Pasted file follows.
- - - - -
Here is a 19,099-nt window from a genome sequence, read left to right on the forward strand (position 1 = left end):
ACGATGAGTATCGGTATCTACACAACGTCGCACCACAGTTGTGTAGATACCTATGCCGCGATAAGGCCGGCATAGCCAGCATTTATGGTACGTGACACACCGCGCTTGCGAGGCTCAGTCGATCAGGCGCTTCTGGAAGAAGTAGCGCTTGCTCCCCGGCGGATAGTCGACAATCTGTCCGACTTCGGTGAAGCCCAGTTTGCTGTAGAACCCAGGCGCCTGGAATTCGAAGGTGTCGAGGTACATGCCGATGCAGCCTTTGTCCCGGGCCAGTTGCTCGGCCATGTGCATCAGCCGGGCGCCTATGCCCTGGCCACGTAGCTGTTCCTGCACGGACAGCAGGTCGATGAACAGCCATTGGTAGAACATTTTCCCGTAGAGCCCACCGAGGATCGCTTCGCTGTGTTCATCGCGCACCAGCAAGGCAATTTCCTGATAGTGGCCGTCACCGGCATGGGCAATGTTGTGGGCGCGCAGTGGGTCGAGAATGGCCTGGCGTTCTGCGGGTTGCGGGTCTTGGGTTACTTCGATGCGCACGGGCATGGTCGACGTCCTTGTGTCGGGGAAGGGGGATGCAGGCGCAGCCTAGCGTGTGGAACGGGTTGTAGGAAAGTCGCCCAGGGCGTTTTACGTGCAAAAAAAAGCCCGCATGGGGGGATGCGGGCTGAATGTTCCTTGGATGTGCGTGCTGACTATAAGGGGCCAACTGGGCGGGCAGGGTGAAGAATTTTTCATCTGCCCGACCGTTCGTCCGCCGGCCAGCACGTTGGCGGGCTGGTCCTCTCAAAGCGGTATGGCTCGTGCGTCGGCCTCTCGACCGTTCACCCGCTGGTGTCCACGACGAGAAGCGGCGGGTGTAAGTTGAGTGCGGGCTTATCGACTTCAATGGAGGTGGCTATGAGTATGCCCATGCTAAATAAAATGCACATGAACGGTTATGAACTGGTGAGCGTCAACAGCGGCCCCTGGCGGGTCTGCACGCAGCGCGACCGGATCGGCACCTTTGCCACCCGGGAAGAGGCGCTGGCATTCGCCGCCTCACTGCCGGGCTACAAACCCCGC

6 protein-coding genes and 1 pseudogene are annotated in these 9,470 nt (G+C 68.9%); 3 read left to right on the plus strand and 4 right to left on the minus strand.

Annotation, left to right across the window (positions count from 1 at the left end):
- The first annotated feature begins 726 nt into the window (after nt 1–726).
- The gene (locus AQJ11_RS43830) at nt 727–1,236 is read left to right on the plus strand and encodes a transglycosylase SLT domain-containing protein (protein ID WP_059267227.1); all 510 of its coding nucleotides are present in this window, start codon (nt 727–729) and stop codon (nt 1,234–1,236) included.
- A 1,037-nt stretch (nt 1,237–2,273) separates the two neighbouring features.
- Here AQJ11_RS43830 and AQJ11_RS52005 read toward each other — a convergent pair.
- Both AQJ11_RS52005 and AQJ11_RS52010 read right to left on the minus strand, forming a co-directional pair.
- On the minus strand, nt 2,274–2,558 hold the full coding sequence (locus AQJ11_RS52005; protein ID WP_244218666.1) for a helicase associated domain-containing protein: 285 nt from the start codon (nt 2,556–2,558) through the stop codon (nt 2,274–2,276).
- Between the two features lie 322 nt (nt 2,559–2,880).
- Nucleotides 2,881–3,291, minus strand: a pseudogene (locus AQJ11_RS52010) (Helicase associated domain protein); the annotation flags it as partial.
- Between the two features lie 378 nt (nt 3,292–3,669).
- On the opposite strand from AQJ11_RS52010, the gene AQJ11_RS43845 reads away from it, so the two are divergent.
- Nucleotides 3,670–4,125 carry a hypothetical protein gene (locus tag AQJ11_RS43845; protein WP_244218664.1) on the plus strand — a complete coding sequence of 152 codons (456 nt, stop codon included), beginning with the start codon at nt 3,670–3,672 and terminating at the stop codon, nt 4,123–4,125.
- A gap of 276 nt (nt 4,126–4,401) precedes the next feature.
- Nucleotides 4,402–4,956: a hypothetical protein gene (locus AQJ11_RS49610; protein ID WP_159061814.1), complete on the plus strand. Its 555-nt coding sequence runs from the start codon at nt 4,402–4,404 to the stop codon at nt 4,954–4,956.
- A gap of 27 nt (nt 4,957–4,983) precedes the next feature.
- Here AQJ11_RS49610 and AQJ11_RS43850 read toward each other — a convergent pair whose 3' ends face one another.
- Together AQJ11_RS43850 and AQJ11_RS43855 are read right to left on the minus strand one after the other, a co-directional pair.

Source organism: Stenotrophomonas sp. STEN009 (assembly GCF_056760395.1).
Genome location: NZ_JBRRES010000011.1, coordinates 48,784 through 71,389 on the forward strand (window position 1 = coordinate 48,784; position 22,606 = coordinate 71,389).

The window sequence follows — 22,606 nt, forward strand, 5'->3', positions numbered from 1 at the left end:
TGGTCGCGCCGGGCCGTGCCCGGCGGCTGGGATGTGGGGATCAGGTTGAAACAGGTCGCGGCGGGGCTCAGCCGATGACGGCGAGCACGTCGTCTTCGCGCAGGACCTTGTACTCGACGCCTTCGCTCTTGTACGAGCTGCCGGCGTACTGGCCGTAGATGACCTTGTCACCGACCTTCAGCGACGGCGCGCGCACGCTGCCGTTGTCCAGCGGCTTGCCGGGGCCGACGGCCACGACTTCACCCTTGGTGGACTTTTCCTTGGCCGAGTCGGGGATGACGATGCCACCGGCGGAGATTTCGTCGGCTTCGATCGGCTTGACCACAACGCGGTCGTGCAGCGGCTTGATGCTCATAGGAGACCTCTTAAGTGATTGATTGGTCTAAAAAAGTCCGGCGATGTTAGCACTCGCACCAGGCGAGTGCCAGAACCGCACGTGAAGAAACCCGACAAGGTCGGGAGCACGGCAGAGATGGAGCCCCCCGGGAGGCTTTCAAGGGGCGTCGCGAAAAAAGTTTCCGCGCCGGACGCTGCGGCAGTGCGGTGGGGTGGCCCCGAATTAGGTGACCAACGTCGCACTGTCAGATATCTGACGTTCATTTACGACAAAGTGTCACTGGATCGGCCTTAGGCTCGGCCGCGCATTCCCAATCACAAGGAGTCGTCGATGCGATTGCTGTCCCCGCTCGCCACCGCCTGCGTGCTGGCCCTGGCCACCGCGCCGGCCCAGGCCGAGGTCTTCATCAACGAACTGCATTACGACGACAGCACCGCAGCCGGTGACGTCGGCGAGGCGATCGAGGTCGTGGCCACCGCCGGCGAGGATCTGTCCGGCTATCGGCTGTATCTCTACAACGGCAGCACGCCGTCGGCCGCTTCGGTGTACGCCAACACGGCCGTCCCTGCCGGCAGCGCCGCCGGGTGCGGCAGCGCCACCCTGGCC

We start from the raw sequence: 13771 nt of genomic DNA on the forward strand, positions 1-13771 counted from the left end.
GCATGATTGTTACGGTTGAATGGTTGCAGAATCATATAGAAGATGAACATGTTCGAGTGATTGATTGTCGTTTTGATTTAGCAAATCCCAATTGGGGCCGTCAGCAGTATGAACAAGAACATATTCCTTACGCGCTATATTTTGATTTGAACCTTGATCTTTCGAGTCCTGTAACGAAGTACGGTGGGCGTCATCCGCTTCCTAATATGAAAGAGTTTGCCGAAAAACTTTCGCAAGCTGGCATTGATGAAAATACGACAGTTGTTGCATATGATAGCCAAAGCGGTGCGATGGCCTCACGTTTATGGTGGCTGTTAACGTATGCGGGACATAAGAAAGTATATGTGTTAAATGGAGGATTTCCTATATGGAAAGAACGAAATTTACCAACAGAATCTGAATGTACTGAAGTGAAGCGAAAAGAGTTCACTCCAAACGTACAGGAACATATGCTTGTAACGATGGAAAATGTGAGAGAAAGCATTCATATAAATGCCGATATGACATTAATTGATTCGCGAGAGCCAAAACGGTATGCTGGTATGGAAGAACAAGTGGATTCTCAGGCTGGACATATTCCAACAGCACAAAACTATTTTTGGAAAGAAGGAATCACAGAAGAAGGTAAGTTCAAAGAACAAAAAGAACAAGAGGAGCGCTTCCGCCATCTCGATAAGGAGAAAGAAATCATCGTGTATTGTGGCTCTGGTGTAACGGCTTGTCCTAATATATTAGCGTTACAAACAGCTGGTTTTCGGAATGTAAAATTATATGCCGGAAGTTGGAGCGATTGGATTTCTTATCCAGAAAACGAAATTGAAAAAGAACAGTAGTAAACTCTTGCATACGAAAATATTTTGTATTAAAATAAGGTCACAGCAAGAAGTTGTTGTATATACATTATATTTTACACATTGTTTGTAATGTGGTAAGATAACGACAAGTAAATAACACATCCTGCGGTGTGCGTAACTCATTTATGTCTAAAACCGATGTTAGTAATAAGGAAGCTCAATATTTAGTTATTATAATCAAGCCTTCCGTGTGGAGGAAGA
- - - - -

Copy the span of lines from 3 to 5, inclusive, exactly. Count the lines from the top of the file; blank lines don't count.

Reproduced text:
6 protein-coding genes and 1 pseudogene are annotated in these 9,470 nt (G+C 68.9%); 3 read left to right on the plus strand and 4 right to left on the minus strand.

Annotation, left to right across the window (positions count from 1 at the left end):
- The first annotated feature begins 726 nt into the window (after nt 1–726).